Last year Salt Lake County Animal Services received 10,491 live dogs and cats. Despite conscientious efforts to return lost pets to their owners or to adopt them out, the agency had to euthanize 1,315 dogs and 3,965 cats last year. That's more than 100 dogs and cats put down each week.
These are sobering numbers. The worst part is, many of these deaths are unnecessary. Too many animals end up in Salt Lake County Animal Services' care, and there are too few people willing to adopt them. Seemingly, much could be done to reduce animal populations. If pet owners made a concerted effort to spay or neuter their dogs and cats, there would be far fewer unwanted dogs and cats.
As for the latter issue, people who want a pet should consider adopting from public or nonprofit animal rescue services. Many have puppies, purebred dogs and small dogs. One bonus of adopting a dog that has grown out of the puppy stage is that someone else has endured house training and chewed-up slippers.
Because of the intense demands placed on Salt Lake County Animal Services, the agency has begun to transfer dogs out of state to help lighten its load and send those communities dogs of certain breeds that aren't as common there, which may improve the odds of an adoption.
To hear animal services spokeswoman Temma Martin tell it, this is a Band-Aid approach to a larger community problem. As much as government-run animal service agencies and nonprofit organizations attempt to curb the number of homeless pets in Utah, the community at-large needs to do its part. Statewide, some 28,000 animals were euthanized last year, according to the Utah Adoption Center (formerly Wasatch Humane).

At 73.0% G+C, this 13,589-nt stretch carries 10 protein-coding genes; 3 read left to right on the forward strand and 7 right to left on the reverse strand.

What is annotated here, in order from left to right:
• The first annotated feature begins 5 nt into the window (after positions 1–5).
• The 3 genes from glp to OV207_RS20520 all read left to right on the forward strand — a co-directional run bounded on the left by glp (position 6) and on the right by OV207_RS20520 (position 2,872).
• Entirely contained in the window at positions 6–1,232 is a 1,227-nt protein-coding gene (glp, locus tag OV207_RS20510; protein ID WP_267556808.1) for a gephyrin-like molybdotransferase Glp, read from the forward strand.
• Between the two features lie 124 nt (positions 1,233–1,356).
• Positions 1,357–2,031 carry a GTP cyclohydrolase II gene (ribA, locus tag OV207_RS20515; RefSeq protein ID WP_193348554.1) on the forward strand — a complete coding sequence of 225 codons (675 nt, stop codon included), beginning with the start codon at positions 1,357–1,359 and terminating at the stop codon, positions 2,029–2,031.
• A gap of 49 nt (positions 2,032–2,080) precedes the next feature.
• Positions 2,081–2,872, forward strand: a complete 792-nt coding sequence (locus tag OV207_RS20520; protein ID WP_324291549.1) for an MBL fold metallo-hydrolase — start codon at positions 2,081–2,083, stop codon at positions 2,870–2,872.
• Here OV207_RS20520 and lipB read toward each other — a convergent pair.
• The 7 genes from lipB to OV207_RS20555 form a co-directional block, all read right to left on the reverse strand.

In addition to curbing pet populations, spayed and neutered dogs and cats live longer and healthier lives. Neutered male dogs and cats tend to wander less, which cuts down on fights and reduces the likelihood of being hit by cars. Another bonus of spaying or neutering pets is cheaper licensing fees.
Yes, these surgeries cost money, but the surgical fees are nominal. Some clinics perform them at reduced fees. No More Homeless Pets in Utah has funds for free spay-and-neuter surgeries. The funds are awarded according to federal income guidelines. Go to www.utahpets.org for more information.
There's really no excuse for the unnecessary deaths of so many animals each year. The solutions appear to be in reach. All it takes is a community's will to make long-term commitments to its animal companions.